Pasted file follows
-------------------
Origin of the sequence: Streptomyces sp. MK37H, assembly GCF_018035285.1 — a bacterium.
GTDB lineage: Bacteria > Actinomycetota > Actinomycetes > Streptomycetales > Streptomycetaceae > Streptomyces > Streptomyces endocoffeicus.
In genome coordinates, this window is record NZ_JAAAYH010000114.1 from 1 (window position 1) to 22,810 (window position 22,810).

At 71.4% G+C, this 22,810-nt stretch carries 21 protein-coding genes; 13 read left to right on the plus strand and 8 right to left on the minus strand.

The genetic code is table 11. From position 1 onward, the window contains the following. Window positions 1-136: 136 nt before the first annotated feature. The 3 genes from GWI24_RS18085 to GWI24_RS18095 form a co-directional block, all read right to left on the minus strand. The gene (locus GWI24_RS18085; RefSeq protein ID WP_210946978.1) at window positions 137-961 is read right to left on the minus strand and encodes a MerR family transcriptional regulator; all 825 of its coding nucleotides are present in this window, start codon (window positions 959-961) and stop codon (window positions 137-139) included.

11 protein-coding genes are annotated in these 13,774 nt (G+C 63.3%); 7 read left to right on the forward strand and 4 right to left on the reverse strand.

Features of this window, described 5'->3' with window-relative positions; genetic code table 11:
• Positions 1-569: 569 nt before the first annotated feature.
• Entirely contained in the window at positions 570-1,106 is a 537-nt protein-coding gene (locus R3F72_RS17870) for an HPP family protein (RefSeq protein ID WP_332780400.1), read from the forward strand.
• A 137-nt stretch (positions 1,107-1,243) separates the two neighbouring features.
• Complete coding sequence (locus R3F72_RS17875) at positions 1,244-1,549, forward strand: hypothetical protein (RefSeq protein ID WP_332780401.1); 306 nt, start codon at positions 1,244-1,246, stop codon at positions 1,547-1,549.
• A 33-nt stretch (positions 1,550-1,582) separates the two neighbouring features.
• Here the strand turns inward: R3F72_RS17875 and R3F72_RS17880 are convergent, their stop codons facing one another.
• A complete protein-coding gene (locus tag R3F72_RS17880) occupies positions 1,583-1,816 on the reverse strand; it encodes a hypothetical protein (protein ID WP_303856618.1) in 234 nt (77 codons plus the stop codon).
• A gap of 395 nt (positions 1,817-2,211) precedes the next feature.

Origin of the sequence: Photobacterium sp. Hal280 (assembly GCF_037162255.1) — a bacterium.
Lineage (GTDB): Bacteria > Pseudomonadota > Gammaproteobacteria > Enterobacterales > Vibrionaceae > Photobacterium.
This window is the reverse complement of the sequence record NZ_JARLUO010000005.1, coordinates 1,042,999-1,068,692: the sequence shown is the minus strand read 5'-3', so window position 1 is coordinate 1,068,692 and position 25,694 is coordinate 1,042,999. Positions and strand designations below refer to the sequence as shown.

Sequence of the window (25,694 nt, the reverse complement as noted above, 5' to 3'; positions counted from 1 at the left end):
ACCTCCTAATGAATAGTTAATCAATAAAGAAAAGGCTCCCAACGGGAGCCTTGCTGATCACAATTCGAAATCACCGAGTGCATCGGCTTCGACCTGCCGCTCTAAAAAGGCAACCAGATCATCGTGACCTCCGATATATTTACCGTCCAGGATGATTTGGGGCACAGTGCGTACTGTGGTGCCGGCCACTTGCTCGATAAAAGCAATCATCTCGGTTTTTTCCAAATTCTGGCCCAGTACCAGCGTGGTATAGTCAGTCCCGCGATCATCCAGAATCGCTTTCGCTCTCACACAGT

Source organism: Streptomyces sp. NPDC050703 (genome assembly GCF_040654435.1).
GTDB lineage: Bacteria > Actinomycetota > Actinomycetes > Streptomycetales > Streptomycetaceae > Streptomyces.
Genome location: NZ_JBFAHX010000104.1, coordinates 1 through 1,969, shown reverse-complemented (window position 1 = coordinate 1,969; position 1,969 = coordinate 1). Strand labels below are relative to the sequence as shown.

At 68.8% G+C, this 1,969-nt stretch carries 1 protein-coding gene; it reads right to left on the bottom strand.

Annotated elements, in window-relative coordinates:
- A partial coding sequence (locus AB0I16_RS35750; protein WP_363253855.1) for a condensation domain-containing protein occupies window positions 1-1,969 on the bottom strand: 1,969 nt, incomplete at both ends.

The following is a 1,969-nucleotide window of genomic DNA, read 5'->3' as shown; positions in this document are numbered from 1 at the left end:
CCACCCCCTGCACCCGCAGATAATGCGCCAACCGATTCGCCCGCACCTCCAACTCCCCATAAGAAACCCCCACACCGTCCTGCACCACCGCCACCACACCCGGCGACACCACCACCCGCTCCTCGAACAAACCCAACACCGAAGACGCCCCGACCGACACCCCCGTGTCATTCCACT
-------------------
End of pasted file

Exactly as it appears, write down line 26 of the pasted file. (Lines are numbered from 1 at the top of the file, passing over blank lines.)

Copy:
- A partial coding sequence (locus AB0I16_RS35750; protein WP_363253855.1) for a condensation domain-containing protein occupies window positions 1-1,969 on the bottom strand: 1,969 nt, incomplete at both ends.